I’m starting this column at 1:36 a.m. CST. Not because I’ve been procrastinating, but because I’m moved by football. In my 27 years of living, few things make me feel deeper than looking out and seeing a green expanse, perfectly lined, 120 yards long by 53 1/3 yards wide.
Why? I don’t know. I will never know.
I hear NFL Films music, and I feel a stirring that reminds me it is alright to be a kid again. For three hours every autumn and winter Sunday, I can forget about another school shooting, another terrorist attack and the latest debacle on Capitol Hill. For those three beautiful hours, I can watch 53 men that I don’t know, playing in matching shirts and pants, play a game meant for little boys in front of millions.
Why are those millions fixated? I will never know. I don’t care to know.
Football is the perfect blend of humanity. It shows our physical abilities, our grace under pressure, our guts in the pursuit of glory, and the withstanding of pain. Football is not 22 men running at once for a few seconds before a rest. It is men bonded together by a singular cause, striving for a moment of achievement never promised. When those men play as individuals, they stand no chance. When they begin to play for one another, no man can stop them.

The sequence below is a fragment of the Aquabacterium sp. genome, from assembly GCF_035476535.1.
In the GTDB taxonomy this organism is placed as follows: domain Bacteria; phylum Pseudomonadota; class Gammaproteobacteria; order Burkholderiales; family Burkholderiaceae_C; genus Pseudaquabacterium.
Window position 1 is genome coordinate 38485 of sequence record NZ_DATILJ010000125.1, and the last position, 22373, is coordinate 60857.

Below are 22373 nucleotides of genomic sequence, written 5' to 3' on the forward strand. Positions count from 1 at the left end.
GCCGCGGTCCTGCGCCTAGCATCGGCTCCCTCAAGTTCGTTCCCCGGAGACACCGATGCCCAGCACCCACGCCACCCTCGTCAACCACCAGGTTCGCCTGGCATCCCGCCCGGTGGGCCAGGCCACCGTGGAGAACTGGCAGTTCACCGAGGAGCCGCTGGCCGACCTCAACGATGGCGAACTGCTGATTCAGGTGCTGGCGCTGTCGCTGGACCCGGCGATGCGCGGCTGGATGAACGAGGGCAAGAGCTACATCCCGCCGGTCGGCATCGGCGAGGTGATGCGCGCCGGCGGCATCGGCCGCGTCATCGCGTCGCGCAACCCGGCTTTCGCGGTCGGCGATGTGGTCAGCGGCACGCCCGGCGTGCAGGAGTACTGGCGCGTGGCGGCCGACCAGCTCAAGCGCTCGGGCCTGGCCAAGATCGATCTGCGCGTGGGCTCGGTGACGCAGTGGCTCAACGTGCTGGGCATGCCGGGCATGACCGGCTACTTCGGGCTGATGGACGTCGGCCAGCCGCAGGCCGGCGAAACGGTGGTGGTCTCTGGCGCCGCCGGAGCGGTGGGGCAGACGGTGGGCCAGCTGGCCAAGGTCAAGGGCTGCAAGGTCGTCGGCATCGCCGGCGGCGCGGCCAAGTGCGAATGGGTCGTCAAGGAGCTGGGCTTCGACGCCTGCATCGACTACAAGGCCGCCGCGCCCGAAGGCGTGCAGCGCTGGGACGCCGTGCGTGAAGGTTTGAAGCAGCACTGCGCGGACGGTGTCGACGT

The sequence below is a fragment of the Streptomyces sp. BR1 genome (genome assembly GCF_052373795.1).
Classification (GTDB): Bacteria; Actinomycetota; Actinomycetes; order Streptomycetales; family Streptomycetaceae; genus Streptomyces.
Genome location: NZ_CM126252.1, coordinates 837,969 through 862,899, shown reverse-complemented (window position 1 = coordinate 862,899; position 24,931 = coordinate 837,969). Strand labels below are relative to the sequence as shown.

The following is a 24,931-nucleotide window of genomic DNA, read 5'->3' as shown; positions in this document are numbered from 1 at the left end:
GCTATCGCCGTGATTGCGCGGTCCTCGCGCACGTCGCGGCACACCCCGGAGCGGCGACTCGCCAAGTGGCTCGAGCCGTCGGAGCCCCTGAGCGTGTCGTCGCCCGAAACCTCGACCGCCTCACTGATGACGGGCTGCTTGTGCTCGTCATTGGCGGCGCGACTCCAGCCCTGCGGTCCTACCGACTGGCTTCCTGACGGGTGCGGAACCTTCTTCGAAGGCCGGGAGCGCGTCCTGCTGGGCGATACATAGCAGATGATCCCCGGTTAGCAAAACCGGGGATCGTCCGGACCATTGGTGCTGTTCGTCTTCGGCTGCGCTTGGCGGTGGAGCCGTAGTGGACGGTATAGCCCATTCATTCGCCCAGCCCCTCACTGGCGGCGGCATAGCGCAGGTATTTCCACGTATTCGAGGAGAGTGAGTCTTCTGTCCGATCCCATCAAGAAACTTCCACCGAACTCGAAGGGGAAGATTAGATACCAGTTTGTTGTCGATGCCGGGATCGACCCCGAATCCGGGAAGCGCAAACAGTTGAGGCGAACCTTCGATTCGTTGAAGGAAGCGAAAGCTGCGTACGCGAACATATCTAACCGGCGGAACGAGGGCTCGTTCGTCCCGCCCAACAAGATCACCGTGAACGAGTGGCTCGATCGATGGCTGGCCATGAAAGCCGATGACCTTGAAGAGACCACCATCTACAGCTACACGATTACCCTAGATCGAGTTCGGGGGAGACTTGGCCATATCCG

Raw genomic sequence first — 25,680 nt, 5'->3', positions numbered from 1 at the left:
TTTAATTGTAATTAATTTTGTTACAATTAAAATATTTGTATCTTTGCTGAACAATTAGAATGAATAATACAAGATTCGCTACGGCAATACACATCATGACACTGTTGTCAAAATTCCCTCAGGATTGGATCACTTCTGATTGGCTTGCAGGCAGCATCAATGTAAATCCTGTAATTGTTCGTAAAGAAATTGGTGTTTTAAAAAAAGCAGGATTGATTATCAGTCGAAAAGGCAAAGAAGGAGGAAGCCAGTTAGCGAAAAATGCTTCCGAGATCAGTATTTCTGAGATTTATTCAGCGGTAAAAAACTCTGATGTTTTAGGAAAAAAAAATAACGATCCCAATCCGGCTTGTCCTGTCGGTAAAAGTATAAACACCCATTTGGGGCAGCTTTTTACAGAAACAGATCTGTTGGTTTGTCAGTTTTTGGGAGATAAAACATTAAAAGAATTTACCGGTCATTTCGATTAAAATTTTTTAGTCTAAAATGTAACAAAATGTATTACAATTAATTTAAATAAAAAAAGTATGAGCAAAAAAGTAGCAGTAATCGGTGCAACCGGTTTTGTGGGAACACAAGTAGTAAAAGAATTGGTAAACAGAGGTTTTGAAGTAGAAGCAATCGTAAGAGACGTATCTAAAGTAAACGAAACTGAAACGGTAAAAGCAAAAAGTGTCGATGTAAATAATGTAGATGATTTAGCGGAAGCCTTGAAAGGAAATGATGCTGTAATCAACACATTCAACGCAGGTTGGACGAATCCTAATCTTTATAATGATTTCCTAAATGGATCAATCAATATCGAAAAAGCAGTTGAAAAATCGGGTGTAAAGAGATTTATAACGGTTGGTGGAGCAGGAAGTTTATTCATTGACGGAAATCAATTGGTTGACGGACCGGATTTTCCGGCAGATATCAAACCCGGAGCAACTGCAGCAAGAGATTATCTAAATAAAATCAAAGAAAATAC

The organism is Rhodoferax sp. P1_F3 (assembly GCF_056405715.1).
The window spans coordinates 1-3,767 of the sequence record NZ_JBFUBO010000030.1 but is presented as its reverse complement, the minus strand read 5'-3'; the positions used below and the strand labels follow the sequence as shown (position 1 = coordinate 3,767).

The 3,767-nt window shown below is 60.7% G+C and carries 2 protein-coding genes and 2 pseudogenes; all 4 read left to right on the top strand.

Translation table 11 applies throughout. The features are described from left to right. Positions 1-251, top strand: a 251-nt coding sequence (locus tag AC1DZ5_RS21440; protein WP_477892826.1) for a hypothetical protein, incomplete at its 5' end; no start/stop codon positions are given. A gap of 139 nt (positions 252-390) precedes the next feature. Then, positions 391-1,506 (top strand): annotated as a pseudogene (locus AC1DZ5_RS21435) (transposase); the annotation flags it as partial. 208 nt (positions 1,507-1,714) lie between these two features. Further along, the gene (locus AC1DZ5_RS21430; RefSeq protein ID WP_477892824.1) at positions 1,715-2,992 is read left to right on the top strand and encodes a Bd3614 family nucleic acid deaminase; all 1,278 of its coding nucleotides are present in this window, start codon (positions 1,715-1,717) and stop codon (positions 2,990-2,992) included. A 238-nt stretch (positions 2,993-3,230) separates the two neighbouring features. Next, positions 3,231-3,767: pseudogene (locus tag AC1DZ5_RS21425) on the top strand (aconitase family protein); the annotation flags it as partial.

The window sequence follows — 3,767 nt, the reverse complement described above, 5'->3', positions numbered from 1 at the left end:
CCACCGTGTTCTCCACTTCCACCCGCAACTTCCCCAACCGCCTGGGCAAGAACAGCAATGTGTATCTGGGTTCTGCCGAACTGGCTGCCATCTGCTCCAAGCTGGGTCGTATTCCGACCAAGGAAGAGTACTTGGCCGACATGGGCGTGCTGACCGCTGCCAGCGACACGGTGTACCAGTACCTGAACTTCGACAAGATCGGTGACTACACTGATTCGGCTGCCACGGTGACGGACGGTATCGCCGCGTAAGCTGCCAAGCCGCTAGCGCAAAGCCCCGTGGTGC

The Kansas City Chiefs long ago became my team of choice. I remember being five years old and watching as the Pittsburgh Steelers were closing them out in a 1993 Wild Card playoff game. My dad implored me to believe, even though he would later admit he believed the Chiefs were about to be extinguished. Like a lightning bolt from the heavens, Keith Cash blocked the punt of Mark Royal. I was on my dad’s shoulders, and he jumped around as we both screamed.
Why were a grown man and a five-year-old, who knew precious little about the sport, so ecstatic about a group of strangers about to win a football game? I will never know, and I don’t care to.
The following week, I watched the Chiefs conquer the Houston Oilers. It would be the last postseason win until the present day. Perhaps the fact that Kansas City is opening the season in the city of their last playoff victory is a good omen. A man can hope.
Ultimately, football is a common ground. It is a bastion of hope, despite all the years of Chiefs football that says it should not be. For once, I don’t feel bound to the franchise’s anvil-like past. I don’t worry about the years of misfortune and ineptitude. I look at a roster of men I don’t know, but whose talents I am well aware.
I have no idea how the season will play out for these strangers, but I know this; they have a chance. This group has a a chance to be special, to right so many wrongs of the past.
As I sit here now at 1:46 a.m. CST, all I can do is hope for a celebration this winter. It seems possible, and that brings me great joy.
Why? I don’t know, and I don’t care to. Go Chiefs.